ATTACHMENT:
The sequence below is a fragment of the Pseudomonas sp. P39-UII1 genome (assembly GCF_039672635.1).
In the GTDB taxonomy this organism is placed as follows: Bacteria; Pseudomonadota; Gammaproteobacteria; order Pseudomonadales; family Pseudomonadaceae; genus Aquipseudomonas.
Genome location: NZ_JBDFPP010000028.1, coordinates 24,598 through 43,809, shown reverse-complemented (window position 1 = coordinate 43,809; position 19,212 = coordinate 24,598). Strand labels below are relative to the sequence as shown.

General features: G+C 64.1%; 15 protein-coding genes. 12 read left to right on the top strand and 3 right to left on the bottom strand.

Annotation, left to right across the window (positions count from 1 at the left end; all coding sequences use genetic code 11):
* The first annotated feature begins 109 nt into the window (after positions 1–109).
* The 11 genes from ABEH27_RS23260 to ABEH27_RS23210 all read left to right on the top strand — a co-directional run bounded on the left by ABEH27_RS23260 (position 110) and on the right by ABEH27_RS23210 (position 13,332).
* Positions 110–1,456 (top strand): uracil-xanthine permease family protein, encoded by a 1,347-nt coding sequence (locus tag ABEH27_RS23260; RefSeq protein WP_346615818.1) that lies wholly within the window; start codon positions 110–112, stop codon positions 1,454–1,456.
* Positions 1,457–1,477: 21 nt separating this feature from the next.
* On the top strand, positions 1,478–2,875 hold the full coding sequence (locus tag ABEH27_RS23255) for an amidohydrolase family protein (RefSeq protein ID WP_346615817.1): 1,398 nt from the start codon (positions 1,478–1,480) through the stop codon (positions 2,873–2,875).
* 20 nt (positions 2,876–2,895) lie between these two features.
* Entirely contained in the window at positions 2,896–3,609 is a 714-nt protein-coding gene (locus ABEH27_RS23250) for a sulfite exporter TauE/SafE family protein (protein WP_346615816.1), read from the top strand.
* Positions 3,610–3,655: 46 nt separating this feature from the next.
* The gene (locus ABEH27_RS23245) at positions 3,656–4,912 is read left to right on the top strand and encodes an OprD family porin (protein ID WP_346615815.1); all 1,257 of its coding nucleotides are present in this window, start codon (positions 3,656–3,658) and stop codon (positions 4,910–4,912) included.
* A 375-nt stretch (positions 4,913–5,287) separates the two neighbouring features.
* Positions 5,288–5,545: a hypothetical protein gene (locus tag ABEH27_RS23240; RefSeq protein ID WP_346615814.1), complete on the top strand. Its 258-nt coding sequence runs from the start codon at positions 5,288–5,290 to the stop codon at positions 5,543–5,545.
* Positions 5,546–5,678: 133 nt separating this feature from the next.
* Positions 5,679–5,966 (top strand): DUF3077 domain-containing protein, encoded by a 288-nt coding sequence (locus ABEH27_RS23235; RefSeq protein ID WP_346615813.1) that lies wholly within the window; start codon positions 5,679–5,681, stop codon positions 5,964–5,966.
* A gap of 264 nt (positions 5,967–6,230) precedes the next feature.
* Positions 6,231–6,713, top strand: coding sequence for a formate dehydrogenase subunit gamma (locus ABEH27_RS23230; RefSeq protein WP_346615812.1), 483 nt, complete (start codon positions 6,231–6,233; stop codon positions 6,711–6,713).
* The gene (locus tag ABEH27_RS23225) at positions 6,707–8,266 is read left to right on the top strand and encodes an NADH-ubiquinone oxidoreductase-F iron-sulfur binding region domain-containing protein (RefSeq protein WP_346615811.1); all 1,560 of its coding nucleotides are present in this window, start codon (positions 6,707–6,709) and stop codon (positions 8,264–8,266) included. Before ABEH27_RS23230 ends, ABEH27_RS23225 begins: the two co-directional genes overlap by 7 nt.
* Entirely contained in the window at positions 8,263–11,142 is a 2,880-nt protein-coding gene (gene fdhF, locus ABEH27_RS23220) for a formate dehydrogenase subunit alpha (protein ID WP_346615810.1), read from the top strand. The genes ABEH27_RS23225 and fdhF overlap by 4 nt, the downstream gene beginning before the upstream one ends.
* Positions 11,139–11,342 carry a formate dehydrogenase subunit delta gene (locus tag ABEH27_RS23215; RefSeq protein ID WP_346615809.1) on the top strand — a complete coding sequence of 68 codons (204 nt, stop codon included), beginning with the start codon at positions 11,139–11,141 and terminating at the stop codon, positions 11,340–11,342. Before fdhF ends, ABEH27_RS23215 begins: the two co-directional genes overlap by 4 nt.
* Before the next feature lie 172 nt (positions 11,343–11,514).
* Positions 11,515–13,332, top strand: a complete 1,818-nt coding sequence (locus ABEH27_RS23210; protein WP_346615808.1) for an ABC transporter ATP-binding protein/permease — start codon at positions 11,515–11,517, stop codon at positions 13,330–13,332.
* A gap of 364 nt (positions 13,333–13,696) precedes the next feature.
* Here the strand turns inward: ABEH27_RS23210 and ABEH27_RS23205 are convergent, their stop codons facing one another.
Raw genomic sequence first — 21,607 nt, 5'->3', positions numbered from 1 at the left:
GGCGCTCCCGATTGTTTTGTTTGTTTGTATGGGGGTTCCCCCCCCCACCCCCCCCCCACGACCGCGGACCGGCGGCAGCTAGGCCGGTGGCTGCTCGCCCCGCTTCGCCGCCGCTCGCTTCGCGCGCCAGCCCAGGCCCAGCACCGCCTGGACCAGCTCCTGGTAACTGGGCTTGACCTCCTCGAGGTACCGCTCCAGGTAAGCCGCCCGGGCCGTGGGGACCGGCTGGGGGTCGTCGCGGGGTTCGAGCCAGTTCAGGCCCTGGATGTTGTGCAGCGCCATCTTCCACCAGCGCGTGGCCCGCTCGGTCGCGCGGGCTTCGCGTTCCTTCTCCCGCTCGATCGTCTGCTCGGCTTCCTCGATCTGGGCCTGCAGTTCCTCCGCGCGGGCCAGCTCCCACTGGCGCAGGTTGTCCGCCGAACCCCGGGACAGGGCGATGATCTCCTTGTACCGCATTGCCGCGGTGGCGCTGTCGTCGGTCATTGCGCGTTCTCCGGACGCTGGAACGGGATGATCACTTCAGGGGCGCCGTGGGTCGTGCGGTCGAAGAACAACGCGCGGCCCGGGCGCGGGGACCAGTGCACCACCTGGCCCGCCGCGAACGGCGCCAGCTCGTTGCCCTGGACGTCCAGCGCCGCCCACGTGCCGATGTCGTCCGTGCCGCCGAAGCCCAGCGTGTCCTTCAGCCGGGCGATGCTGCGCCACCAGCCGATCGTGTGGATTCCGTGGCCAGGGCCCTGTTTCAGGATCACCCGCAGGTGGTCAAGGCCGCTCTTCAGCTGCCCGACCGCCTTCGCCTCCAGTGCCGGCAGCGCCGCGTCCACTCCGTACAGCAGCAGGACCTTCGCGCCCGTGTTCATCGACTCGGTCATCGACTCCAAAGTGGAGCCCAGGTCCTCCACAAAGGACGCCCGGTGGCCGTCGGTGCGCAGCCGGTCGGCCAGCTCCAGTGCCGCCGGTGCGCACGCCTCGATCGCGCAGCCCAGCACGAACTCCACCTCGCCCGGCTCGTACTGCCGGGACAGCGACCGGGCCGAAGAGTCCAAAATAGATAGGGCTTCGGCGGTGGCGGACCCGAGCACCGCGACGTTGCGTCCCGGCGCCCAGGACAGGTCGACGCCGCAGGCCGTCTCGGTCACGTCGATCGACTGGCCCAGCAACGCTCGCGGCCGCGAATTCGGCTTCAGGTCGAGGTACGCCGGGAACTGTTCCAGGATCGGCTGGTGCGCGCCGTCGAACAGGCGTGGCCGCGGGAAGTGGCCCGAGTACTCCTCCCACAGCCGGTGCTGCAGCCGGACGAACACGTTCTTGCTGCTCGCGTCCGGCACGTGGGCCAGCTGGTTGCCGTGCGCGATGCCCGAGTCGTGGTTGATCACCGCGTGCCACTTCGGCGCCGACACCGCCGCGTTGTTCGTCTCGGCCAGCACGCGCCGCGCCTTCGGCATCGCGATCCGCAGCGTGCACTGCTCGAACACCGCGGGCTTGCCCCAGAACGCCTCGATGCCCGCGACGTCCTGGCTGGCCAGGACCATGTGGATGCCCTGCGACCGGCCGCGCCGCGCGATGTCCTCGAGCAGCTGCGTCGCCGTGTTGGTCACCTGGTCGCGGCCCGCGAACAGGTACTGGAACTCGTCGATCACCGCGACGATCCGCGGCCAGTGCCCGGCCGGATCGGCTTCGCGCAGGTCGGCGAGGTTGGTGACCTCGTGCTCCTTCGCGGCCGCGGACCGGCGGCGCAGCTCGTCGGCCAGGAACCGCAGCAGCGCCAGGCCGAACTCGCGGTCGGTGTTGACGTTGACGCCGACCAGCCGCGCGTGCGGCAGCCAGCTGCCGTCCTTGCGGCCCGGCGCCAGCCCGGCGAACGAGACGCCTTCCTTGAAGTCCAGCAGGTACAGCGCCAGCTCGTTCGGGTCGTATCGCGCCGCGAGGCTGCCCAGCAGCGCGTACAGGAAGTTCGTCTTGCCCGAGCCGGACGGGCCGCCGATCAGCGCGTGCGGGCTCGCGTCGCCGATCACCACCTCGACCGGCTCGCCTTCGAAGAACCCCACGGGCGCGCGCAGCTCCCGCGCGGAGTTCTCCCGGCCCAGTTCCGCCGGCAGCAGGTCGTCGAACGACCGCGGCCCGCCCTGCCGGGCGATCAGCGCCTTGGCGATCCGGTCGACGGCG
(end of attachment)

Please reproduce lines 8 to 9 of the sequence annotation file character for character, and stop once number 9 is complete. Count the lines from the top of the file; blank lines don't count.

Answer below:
* Positions 110–1,456 (top strand): uracil-xanthine permease family protein, encoded by a 1,347-nt coding sequence (locus tag ABEH27_RS23260; RefSeq protein WP_346615818.1) that lies wholly within the window; start codon positions 110–112, stop codon positions 1,454–1,456.
* Positions 1,457–1,477: 21 nt separating this feature from the next.